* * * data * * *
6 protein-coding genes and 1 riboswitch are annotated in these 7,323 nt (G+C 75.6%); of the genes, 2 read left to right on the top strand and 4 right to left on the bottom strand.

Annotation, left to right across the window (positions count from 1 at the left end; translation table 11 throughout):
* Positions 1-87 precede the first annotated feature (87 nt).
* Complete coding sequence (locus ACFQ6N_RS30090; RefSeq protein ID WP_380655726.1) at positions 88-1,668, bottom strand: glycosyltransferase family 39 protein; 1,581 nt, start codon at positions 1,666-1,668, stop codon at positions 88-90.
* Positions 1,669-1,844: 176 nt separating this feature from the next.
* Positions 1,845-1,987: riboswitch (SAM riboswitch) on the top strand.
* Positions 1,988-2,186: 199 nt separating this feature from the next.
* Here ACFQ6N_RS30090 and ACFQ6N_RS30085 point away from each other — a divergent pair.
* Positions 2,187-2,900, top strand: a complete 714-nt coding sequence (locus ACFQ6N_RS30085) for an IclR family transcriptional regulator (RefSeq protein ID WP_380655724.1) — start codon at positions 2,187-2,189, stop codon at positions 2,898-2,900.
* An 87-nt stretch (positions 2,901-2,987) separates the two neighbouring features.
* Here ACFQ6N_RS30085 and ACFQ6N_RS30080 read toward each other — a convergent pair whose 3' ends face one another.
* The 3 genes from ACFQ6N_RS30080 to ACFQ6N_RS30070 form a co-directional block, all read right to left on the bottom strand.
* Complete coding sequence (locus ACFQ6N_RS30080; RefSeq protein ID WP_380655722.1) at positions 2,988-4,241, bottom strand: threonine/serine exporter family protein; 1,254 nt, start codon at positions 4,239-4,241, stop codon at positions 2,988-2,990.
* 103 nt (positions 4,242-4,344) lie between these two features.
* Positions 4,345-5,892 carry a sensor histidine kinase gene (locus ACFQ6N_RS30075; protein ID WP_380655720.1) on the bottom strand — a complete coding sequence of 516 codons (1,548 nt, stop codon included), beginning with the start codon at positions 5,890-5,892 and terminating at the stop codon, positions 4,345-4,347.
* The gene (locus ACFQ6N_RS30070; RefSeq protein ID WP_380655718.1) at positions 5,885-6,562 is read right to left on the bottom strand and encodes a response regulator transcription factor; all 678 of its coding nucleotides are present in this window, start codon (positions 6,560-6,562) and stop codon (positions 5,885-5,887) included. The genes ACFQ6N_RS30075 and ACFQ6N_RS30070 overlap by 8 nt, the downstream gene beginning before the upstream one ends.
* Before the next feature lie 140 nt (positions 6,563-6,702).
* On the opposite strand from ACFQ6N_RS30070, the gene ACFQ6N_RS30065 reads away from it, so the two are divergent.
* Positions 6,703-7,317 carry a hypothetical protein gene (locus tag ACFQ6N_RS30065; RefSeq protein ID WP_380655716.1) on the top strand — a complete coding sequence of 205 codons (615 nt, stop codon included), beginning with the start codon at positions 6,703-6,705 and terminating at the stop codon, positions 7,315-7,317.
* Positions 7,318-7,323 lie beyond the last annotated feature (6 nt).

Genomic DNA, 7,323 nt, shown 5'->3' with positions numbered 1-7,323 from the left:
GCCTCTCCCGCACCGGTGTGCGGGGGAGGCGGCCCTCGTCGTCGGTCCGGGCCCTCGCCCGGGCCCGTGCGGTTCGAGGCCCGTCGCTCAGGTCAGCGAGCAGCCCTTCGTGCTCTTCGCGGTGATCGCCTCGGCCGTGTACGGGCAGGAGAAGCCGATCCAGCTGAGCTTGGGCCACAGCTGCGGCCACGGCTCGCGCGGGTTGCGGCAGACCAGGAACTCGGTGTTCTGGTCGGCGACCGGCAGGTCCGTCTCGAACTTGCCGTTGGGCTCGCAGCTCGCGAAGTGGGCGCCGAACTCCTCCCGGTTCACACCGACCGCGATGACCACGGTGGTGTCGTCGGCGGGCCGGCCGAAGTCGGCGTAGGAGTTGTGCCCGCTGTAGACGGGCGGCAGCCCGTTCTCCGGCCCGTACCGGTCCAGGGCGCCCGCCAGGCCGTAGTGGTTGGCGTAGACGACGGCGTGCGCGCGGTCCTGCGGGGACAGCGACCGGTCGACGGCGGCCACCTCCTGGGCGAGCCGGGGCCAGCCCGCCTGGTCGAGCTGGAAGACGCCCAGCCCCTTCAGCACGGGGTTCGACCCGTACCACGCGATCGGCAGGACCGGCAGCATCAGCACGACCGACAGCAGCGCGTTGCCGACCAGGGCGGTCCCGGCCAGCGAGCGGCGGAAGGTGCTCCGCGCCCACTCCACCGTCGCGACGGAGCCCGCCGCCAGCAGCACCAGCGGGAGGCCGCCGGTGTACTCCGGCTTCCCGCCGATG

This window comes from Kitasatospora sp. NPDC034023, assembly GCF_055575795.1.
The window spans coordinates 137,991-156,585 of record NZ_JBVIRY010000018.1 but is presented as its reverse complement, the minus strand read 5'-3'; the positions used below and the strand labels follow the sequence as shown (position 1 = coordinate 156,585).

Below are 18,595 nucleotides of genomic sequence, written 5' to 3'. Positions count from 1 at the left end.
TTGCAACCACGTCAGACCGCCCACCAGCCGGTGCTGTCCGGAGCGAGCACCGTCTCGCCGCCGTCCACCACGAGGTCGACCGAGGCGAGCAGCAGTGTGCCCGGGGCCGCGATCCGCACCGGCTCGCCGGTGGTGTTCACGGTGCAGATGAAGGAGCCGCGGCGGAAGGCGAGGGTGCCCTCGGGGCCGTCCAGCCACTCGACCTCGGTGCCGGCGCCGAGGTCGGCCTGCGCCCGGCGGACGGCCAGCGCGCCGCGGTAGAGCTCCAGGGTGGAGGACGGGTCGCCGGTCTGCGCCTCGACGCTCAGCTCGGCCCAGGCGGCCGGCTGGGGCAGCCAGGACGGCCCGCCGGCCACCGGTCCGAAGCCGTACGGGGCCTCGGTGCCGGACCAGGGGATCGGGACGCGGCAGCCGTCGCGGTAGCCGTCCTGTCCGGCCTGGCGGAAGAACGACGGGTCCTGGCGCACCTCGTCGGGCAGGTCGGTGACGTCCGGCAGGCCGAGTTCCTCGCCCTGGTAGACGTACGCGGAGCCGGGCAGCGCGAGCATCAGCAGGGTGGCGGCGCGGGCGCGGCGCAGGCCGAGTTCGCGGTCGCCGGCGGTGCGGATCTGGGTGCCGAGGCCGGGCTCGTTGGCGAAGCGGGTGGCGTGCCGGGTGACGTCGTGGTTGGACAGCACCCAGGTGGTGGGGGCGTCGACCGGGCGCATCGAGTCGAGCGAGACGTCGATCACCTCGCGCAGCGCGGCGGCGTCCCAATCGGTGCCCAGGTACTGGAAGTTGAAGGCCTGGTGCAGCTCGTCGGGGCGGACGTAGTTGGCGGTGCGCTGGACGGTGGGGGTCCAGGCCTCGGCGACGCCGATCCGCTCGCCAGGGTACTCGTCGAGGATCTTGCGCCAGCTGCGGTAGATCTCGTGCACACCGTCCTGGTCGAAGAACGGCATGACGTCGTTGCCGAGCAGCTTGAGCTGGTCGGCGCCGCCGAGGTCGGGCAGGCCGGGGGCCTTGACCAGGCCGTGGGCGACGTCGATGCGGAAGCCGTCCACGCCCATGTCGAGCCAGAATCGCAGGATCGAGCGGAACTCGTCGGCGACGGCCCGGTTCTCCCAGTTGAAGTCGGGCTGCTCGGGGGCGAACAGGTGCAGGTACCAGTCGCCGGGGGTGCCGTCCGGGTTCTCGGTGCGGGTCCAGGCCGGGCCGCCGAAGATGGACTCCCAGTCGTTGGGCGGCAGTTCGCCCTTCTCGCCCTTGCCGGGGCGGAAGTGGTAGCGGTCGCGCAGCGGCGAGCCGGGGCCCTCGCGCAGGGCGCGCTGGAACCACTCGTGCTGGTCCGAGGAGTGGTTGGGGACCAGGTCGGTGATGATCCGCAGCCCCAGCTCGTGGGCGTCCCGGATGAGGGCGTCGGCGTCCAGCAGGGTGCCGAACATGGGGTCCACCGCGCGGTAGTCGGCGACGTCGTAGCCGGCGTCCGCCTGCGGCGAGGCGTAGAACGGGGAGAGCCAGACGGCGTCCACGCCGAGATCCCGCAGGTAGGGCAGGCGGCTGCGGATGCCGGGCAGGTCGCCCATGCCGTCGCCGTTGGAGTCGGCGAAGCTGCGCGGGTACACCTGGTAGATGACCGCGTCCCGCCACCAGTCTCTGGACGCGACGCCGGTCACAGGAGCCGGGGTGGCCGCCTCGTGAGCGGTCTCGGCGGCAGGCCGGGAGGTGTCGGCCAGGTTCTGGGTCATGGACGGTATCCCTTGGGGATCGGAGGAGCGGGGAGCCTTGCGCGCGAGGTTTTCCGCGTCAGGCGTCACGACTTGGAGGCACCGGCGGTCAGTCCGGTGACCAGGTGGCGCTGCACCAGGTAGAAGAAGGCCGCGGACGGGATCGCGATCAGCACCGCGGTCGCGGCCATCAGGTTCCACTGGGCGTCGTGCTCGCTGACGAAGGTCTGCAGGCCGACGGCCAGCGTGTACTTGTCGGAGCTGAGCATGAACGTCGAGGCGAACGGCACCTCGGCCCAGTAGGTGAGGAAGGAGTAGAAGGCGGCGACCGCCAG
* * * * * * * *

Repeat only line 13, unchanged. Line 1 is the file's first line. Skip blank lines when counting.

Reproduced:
* Complete coding sequence (locus ACFQ6N_RS30080; RefSeq protein ID WP_380655722.1) at positions 2,988-4,241, bottom strand: threonine/serine exporter family protein; 1,254 nt, start codon at positions 4,239-4,241, stop codon at positions 2,988-2,990.